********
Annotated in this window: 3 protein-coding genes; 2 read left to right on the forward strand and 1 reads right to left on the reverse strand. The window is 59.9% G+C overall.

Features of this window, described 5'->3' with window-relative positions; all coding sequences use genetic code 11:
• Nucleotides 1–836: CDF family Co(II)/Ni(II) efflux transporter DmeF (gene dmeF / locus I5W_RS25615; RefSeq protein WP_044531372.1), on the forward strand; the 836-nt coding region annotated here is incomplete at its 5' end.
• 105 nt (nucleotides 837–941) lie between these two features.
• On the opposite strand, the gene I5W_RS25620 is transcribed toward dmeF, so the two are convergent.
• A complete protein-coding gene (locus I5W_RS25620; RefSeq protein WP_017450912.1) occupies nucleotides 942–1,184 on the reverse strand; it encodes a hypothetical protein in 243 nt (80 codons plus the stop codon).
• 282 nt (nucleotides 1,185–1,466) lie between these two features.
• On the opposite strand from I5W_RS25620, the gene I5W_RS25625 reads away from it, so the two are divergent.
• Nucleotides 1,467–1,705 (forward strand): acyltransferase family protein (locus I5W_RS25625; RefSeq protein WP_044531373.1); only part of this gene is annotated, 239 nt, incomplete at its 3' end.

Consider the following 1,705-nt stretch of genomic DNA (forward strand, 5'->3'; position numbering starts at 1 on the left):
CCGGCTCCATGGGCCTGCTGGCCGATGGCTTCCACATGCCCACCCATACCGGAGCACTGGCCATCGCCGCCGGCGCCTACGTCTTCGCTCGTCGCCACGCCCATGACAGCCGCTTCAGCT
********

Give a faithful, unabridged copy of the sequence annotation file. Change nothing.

Annotated in this window: 3 protein-coding genes; 2 read left to right on the forward strand and 1 reads right to left on the reverse strand. The window is 59.9% G+C overall.

Features of this window, described 5'->3' with window-relative positions; all coding sequences use genetic code 11:
• Nucleotides 1–836: CDF family Co(II)/Ni(II) efflux transporter DmeF (gene dmeF / locus I5W_RS25615; RefSeq protein WP_044531372.1), on the forward strand; the 836-nt coding region annotated here is incomplete at its 5' end.
• 105 nt (nucleotides 837–941) lie between these two features.
• On the opposite strand, the gene I5W_RS25620 is transcribed toward dmeF, so the two are convergent.
• A complete protein-coding gene (locus I5W_RS25620; RefSeq protein WP_017450912.1) occupies nucleotides 942–1,184 on the reverse strand; it encodes a hypothetical protein in 243 nt (80 codons plus the stop codon).
• 282 nt (nucleotides 1,185–1,466) lie between these two features.
• On the opposite strand from I5W_RS25620, the gene I5W_RS25625 reads away from it, so the two are divergent.
• Nucleotides 1,467–1,705 (forward strand): acyltransferase family protein (locus I5W_RS25625; RefSeq protein WP_044531373.1); only part of this gene is annotated, 239 nt, incomplete at its 3' end.

Consider the following 1,705-nt stretch of genomic DNA (forward strand, 5'->3'; position numbering starts at 1 on the left):
CCGGCTCCATGGGCCTGCTGGCCGATGGCTTCCACATGCCCACCCATACCGGAGCACTGGCCATCGCCGCCGGCGCCTACGTCTTCGCTCGTCGCCACGCCCATGACAGCCGCTTCAGCT